Project Jenny Project Jan was a treat to behold. Jeremy Haines (vocalist) is joined on stage with Sammy Rubin (programmer/keyboardist). Rubin’s feverish dance grooves are combined with Haines's extraordinary mock-speed rap. In front of a backdrop of video graphic editing, Jeremy includes every cliché dance move a geek dressed in a white suit, and black tie could conjure. Much like a Saturday Night Live skit, except this is not a joke, the talent is undeniable. Behind the digital setup, Sammy would smile and occasionally do an arm wave, creating a comedic contrast to Jeremy's intense kinetic performance. It was a rip and a roar of an art performance, full of sweat and energy. Hysterically, Karaoke gone Real. I loved them!

The Beets

The Old Office of the Knitting Factory was the appropriate setting to hear the beat-up sound of The Beets. The trio Juan Wauters (guitar), Jose Garcia (bass), and Jacob Warstler (two kick drums) all share vocals. They sound like a muted garage band with speakers at full throttle. Their vocal harmonies are barely audible but create an intentional direction of distinction. Something about it sounded like sloppy fun pop with a low-fi twist. Kind of like, The Monkees through a liquidizer. The Beets sound aesthetic has endearing qualities. Also, they had the best metal merch lunch box for their CDs and tapes.

The Lisps
My evening ended with The Lisps. The foursome creates quirky cabaret folk-art-rock whose vaudevillian staging augments their stellar sound. They combine great vocal arrangements with off-center instrumentation. The guitar, bass, and drums are combined with snippets of melodica and spiced with eccentric percussion accents like the banging of a soft mallet on a metal cabinet or hammer on a drum kit. The vocal synergy of the two main vocalists has a dynamic juxtaposition of pitch and style. Cesar Alvarez and Sammy Tunis sing/talk in a wordy patter in sync with precision and ease.

Center stage is the lovely star-lit Sammy. Her voice has Broadway-like clarity peppered with avant-garde finesse and a twangy bent. A little like Jenny Lewis meets cabaret. Cesar, her vocal counterpart voice is awesomely low in contrast. They present topical and contemporary savvy lyrics as editorial black comedy.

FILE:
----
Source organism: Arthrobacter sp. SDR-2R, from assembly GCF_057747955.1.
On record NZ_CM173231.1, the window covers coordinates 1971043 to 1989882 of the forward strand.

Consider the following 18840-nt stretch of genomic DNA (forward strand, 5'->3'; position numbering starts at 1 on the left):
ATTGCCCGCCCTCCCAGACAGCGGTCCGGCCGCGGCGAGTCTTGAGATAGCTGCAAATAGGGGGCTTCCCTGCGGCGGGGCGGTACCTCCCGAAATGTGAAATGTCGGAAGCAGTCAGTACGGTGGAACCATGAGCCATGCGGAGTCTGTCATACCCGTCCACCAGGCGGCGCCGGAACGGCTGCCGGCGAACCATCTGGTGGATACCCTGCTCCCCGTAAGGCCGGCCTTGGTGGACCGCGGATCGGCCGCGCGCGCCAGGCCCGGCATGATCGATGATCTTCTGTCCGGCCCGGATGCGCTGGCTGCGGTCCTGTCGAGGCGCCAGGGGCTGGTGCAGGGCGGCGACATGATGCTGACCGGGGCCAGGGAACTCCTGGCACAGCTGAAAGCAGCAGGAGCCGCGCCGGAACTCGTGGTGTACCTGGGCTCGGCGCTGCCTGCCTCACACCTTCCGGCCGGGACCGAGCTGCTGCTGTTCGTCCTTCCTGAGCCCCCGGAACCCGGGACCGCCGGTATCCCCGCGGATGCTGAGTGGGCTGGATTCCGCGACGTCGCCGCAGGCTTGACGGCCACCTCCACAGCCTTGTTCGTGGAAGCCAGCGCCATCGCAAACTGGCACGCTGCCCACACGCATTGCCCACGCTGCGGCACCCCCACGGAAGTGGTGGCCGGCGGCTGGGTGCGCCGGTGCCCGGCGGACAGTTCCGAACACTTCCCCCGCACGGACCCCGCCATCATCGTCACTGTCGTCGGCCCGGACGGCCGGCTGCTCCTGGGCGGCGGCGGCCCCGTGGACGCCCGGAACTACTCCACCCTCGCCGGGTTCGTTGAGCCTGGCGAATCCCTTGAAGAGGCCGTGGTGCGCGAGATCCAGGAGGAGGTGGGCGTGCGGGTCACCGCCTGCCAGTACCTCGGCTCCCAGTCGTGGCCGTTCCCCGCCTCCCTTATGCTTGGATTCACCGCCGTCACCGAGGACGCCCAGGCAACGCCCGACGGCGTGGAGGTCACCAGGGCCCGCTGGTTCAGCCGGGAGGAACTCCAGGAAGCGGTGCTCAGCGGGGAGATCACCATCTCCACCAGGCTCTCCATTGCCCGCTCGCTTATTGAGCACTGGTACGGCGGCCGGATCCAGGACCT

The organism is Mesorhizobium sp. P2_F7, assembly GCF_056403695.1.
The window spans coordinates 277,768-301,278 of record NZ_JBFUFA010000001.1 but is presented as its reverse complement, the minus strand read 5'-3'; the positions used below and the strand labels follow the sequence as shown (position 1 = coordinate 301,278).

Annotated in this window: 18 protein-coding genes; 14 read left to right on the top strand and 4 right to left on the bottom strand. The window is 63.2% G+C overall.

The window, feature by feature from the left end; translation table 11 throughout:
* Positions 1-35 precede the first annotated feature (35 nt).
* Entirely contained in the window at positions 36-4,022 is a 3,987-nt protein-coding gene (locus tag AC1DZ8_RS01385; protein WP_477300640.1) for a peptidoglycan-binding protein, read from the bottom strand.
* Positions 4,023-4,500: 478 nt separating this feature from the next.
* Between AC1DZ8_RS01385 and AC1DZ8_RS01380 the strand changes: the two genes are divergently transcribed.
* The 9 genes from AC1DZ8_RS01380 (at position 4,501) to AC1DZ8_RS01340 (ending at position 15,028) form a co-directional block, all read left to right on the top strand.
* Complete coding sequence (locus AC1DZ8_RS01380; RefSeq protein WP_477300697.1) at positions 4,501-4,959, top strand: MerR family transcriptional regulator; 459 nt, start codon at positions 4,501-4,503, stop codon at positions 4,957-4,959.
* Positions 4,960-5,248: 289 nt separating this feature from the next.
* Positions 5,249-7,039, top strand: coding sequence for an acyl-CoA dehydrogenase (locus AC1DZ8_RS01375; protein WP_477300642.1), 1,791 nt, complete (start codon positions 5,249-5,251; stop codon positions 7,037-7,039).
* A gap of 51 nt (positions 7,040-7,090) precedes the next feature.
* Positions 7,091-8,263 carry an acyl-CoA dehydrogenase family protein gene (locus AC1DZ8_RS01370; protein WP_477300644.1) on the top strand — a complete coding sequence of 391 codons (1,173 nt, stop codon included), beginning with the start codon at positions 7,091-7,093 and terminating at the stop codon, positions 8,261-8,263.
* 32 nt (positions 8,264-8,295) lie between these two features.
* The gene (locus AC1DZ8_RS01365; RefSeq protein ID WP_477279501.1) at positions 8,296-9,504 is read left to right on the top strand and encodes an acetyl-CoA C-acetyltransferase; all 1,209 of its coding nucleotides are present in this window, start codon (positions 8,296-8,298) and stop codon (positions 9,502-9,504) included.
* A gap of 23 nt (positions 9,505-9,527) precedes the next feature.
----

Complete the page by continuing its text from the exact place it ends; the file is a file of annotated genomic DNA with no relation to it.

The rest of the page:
The vaudevillian panache is highlighted with low-fi costume changes. Cesar and Jeremy Hoevanaar (bass) switched glasses and goggles between songs. They had a costume theme of sorts. Caesar wore a NASA suit, and Sammy a onesie (pants suit). A funny moment took place when Jeremy announced he was making a costume change advertisement. He slowly unbuttoned his shirt to reveal Drink Up Buttercup’s new brightly colored Tee shirt. The drummer Eric Farber was certainly part of the comic flair. I loved when he bounced on his cushiony drum seat, flying up in the air, looking like an oversized baby in a bouncy seat. His facial expressions were priceless throughout the set. He also weighed in on song selection, illuminating that this group is collaborative. The Old Office never sounded better! The Lisps music won me over, but their personal approach killed me. It was so inclusive. If they were a club, I’d sign up immediately. By the evening's end, my smile o-meter had risen off the charts.

Maryanne Ventrice Drink Up Buttercup Video / early date

flicker set